How To Choose an Egg Donor
I found this great article on how to choose an egg donor. I’m sharing it here. It is written by Gail Sexton Anderson from www.donorconcierge.com
Do’s and Don’ts of Donor Selection
Choosing an egg donor is one of the most challenging decisions you will ever make. Gail’s best advice—offered after over 12 years of experience—is to look for someone you like on a personal level, rather than someone who looks just like either intended parent. Look for someone to whom you feel drawn, someone who feels “familiar.” These feelings should be reinforced by what the potential donor has to say about herself in her essay responses.
You will want to find an egg donor who is healthy, bright, and looks like she could fit into your family, while resisting the urge to look for a replacement for yourself. We are each as different as snowflakes and will never find an exact physical match. While that may be your goal when you begin your search, it can be a frustrating and futile exercise. Look at each egg donor as an individual and appreciate the unique characteristics she may contribute as well as the things you have in common.
Choosing an Egg Donor
* Give yourself time to grieve your loss of a genetic connection to your child.
* Give yourself time to move forward and appreciate the options available through the miracle of medical progress.
* Take the time to realize that you and your partner are creating a child who is unique to your family and would not be created if not for your love for each other.
* Remember that God blesses you with the child who was destined to be part of your family.
* Remember that blending the genetics of any two people will result in a wonderfully unpredictable outcome in a child, a child you will cherish regardless of his or her hair color or ability to play pro sports.
* Read what the egg donor has to say about herself and choose someone you can relate to.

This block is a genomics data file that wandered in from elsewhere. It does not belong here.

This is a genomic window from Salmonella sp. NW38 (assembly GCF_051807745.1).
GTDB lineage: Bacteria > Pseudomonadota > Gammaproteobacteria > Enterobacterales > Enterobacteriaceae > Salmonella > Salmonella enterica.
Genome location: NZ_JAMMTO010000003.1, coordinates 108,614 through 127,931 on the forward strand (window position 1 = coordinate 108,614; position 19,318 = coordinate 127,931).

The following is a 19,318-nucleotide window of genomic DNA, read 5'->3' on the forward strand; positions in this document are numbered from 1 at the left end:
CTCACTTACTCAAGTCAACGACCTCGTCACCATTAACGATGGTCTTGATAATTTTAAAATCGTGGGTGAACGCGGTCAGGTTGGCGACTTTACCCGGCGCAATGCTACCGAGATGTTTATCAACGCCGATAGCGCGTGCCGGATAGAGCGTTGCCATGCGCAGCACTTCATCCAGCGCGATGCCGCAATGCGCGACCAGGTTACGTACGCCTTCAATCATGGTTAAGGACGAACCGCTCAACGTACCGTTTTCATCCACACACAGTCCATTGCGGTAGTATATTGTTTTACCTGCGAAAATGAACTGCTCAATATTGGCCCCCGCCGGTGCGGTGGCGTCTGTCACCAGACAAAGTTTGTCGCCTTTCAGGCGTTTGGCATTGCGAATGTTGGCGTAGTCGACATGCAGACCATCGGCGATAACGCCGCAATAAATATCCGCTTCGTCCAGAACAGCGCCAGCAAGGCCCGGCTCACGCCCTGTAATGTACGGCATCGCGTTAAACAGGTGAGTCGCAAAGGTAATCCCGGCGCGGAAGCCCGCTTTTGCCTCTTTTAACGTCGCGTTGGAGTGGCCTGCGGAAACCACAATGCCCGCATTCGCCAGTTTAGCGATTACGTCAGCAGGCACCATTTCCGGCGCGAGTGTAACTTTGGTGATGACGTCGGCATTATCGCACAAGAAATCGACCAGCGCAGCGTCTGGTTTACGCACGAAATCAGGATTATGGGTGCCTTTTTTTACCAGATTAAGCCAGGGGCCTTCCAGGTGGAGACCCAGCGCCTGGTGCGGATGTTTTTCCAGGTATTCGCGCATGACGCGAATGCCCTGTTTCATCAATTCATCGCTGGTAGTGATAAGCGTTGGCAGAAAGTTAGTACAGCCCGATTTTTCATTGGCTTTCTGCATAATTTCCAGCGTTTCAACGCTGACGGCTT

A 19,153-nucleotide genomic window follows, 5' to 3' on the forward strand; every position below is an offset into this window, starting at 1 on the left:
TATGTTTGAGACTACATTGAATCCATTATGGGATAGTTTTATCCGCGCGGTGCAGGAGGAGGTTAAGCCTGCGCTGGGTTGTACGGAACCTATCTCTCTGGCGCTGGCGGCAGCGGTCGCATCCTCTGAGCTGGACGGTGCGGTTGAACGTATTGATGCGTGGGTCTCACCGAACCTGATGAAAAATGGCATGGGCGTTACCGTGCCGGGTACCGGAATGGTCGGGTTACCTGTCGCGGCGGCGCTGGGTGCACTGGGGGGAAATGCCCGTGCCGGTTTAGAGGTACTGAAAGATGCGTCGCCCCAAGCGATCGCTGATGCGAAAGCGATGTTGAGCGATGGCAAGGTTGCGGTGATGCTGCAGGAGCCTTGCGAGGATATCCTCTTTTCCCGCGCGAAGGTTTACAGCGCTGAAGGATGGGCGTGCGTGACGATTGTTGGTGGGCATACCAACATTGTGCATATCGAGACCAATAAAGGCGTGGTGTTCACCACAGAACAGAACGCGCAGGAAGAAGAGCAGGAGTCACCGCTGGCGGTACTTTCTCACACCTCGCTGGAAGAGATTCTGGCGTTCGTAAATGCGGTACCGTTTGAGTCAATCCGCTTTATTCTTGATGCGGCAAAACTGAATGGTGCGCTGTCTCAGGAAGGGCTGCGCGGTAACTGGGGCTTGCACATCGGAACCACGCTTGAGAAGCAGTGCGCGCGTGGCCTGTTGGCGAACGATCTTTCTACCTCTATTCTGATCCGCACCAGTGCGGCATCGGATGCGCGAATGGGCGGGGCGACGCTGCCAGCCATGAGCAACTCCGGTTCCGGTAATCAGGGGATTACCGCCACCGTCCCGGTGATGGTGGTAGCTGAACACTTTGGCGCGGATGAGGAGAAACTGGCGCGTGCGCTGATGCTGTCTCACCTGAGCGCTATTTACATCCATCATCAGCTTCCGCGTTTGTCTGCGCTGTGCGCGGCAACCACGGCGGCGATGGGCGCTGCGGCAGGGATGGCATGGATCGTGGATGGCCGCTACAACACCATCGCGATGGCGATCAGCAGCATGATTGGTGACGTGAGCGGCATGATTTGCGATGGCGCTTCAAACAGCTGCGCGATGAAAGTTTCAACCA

* Choose an egg donor you would be happy to call your friend or daughter.
* Choose someone who seems like a fit with your family.
* Choose an egg donor between the ages of 21 and 30. Donors younger than 21 may not be emotionally mature; donors older than 30 are not at peak fertility.
* Try to replace yourself; you can’t. You are unique, just as every egg donor is unique.
* Fixate on any one or two “must have” characteristics, such as blue eyes or a 4.2 GPA. This may cause you to miss your “ideal egg donor.”
* Set arbitrary time lines or ages by which you must become pregnant. It will only create stress for you and everyone around you.
Choosing an Egg Donor Program
Choosing a program is egg donor driven. In other words, most couples choose the program guided by the availability of a particular egg donor who suits their needs. Nonetheless, there are some do’s and don’ts to consider before you become emotionally invested and allow your desire for the “ideal egg donor” to outweigh your financial abilities.
* Choose an egg donor program that takes the time to find out your individual needs.
* Make sure you are comfortable calling the egg donor agency and don’t feel rushed. Remember that no matter how beautiful, intelligent, or talented an egg donor may be, there is no guarantee your child will have those traits.
* Avoid egg donor programs that charge up-front fees before they allow you to view their donors.
* Fall into the erroneous belief that if you pay a premium price, you will get a premium egg donor.
* Believe that paying a higher fee for an “ideal egg donor” will produce better quality ova or improve your chances of parenthood.
However your child comes to join your family, you will love your child no matter what; he or she is the child you were destined to have.